Now the Bolt’s owner’s manual is online(pdf) so you can peruse all its features at your leisure. Since we have an RV I searched around for towing–not if the Bolt can tow anything, but if it can be towed. There it is on page 300: Can’t tow it 4 wheels down (I kind of expected that) but it can be towed on a dolly.

For those of you with RVs looking for a green toad here you go, get a Bolt–granted it probably costs a bit more than what you’d be looking for in a toad. Still charge up at the campground on the 50A plugs overnight and you’re ready to go (as long as you don’t trip the breaker LOL).


OK yeah yeah another Bolt post

You get electricity and you get electricity…woops

My 2nd post about combining two of my “hobbies”: EV Enthusiasm, and camping:

Since Ford forbids you from towing the FFE with even a single wheel on the ground I was never able to take it camping–except for one trip where the campground was within the FFE’s range (kind of boring).

The C-Max can be flat towed (we don’t have it setup for that) but that also means you can tow it on a dolly (what looks like the C-Max’s front wheel in this picture is really the dolly’s wheel–the C-Max is parked immediately behind the dolly).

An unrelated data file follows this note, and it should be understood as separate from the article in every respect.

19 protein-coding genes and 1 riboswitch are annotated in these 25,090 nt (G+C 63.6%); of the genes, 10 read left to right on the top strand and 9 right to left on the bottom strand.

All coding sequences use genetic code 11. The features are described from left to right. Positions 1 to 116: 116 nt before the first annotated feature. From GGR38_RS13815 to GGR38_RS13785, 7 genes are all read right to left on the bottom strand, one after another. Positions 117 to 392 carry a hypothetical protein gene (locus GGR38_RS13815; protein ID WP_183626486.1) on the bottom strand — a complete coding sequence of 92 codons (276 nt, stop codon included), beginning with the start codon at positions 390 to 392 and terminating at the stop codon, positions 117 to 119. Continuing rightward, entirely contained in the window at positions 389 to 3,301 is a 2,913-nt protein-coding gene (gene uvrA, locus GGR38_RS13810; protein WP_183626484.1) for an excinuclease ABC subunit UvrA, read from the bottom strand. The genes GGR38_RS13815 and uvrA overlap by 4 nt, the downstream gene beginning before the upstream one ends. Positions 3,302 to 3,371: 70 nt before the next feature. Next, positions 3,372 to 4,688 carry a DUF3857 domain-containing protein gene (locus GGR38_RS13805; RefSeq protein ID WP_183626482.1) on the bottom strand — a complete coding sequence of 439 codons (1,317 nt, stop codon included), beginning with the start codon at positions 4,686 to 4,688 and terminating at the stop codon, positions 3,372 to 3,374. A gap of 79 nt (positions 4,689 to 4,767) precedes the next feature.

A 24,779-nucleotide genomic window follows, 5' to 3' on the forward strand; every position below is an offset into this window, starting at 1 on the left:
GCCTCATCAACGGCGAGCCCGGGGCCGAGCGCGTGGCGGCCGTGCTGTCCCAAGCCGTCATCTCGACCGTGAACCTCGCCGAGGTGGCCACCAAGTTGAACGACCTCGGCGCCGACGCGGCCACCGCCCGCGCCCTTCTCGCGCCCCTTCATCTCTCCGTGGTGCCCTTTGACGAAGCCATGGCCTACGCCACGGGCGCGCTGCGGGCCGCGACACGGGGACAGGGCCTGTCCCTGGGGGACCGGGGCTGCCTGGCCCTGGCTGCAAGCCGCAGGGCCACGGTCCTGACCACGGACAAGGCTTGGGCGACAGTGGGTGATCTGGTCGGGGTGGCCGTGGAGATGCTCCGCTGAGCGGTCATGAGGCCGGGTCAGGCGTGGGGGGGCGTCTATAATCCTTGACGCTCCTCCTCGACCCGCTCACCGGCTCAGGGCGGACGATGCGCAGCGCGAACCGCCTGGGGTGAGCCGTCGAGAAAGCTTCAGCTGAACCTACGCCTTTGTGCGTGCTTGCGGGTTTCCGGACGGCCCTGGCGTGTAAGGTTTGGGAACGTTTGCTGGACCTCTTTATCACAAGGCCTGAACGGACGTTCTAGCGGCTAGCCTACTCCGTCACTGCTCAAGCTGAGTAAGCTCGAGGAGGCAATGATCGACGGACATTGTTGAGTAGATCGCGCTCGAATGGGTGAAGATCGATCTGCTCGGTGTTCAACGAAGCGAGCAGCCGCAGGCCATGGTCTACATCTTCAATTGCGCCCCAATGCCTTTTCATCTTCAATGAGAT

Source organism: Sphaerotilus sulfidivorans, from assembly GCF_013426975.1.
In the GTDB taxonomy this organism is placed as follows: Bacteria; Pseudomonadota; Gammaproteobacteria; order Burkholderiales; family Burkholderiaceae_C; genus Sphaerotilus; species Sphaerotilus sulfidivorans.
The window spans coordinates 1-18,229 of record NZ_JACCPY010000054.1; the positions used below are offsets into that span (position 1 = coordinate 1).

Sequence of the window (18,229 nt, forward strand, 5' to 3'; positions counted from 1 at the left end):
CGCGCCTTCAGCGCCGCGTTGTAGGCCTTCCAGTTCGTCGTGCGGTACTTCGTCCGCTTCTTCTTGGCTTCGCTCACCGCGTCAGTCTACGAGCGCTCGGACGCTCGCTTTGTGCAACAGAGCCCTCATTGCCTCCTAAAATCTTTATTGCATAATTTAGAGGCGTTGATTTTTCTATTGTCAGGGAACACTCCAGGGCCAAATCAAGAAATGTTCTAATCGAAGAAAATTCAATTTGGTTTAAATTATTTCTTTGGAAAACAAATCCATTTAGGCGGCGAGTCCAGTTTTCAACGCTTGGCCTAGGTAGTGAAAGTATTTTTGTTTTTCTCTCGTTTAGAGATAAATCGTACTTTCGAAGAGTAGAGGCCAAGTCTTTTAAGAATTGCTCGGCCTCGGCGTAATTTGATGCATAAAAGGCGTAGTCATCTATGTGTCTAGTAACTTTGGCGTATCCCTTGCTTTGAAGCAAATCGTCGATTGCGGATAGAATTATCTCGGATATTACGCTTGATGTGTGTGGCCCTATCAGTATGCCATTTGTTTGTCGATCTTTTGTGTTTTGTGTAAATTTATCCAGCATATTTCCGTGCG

What this also means is I finally get to try out my LCS-20p at a campground. Waaaay back when I first got the FFE I picked up the LCS-20p and made an adapter to work with the 50 amp plugs at campgrounds. (Our only camping trip with the FFE was before I wired up the adapter.)

Once we were all setup (as you see above) with everything plugged in and up and running I dug out the LCS-20p and plugged it in. It flashed all its LEDs as it went through the power on diagnostics and indicated everything was good–yaay that cable I wired up myself was correct.

With the car happily charging we went on with our business. Then about 30-40 minutes later…poof! No power. Uh oh? Was that me? Looking around all the breakers in the camper and out–nope they are all good. Hmmm. Then a neighbor pops their head up: “Do you have power?” “Nope” Wow multiple campsites are down? I don’t think its my cable? The car would not have been drawing much current (the C-Max only has a 3.3 kW charger, unlike the FFE with its 6.6 kW charger now that would have really brought down the system LOL).